20. Bažant, Z.; Prasannan, S. Solidification theory for concrete creep. I: Formulation. J. Eng. Mech. 1989, 115, 1691–1703. [Google Scholar] [CrossRef]
  21. Bažant, Z.; Panula, L. Practical prediction of time-dependent deformations of concrete. Mat. Struct. 1978, 11, 307–328. [Google Scholar]
  22. Unteregger, D.; Fuchs, B.; Hofstetter, G. A damage plasticity model for different types of intact rock. Int. J. Rock Mech. Min. Sci. 2015, 80, 402–411. [Google Scholar] [CrossRef]
  23. Meschke, G.; Kropik, C.; Mang, H. Numerical analysis of tunnel linings by means of a viscoplastic material model for shotcrete. Int. J. Meth. Eng. 1996, 39, 3145–3162. [Google Scholar] [CrossRef]
  24. Jirásek, M.; Bažant, Z. Inelastic Analysis of Structures; John Wiley & Sons, Ltd.: Chichester, West Sussex, UK, 2002. [Google Scholar]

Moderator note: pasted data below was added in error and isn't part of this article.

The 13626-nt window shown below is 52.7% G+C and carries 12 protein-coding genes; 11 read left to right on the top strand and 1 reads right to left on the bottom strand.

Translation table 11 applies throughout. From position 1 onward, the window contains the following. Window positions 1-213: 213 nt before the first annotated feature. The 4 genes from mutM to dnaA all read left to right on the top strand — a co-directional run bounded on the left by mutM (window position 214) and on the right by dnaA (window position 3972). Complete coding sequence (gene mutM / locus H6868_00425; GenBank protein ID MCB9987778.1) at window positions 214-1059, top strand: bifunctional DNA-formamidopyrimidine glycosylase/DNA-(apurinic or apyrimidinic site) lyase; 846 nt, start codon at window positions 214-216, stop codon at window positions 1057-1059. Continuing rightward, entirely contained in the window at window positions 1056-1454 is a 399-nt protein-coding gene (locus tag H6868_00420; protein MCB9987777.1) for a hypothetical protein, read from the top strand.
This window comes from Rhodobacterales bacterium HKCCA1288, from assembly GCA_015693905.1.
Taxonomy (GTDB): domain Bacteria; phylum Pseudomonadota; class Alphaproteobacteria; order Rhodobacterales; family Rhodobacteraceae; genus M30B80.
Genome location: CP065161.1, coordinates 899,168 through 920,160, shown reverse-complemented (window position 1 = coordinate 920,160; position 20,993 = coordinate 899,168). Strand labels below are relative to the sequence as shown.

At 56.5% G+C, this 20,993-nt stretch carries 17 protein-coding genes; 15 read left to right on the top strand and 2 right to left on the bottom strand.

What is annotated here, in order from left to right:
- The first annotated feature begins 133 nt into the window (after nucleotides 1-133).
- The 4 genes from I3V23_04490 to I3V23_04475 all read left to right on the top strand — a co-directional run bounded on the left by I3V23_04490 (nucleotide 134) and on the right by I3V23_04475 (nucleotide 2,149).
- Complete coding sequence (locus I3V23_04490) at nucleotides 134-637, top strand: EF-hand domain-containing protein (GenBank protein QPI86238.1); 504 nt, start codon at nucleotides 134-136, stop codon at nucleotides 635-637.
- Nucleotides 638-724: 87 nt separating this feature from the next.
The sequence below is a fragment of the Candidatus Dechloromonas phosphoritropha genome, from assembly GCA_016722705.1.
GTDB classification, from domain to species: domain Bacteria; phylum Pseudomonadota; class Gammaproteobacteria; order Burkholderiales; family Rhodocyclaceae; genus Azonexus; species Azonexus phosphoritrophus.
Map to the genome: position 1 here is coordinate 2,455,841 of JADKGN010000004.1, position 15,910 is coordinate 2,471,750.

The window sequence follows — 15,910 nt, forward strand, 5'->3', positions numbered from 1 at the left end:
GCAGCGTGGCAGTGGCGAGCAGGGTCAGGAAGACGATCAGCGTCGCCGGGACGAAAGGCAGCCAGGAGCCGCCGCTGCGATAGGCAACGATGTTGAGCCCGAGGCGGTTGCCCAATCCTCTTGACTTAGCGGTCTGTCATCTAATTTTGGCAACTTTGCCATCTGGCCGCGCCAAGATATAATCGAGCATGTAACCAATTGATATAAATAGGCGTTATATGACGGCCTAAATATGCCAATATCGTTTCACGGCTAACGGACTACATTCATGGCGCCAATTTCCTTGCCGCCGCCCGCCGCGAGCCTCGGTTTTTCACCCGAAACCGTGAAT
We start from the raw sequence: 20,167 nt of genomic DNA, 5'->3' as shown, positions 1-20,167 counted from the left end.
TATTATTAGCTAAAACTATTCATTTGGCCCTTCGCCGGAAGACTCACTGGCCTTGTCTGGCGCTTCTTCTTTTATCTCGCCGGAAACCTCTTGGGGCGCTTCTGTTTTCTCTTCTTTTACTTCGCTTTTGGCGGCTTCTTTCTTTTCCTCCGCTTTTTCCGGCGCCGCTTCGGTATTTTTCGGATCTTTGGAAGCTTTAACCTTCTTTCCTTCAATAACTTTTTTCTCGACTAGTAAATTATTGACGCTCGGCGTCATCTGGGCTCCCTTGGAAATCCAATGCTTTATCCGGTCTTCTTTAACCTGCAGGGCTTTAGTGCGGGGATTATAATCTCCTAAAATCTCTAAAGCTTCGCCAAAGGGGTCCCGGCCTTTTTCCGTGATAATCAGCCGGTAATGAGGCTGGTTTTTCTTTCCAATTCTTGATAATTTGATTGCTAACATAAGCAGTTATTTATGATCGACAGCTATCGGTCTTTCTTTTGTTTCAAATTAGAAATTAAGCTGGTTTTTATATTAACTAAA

25. Bažant, Z.; Baweja, S. Creep and shrinkage prediction model for analysis and design of concrete structures—Model B3. Mater. Struct. 1995, 28, 357–365. [Google Scholar]
  26. TC-242-MDC RILEM Technical Committee. RILEM draft recommendation: TC-242-MDC multi-decade creep and shrinkage of concrete: Material model and structural analysis. Mater. Struct. 2015, 48, 753–770. [Google Scholar]
  27. Bažant, Z.; Cusatis, G.; Cedolin, L. Temperature effect on concrete creep modeled by microprestress-solidification theory. J. Eng. Mech. 2004, 130, 691–699. [Google Scholar] [CrossRef]
  28. CEB-FIP Model Code 1990; Comité Euro-International du Béton: Lausanne, Switzerland, 1991.
  29. Richtlinie Spritzbeton; Österreichische Vereinigung für Beton und Bautechnik (ÖVBB): Vienna, Austria, 1989 and 2009.
  30. Oluokon, F.A.; Burdette, E.G.; Deatherage, J.H. Splitting tensile strength and compressive strength relationship at early ages. ACI Mater. J. 1991, 88, 115–121. [Google Scholar]
  31. Sprayed Concrete—Part 1: Definitions, Specifications and Conformity; EN 14487-1; European Committee for Standardization: Brussels, Belgium, 2006.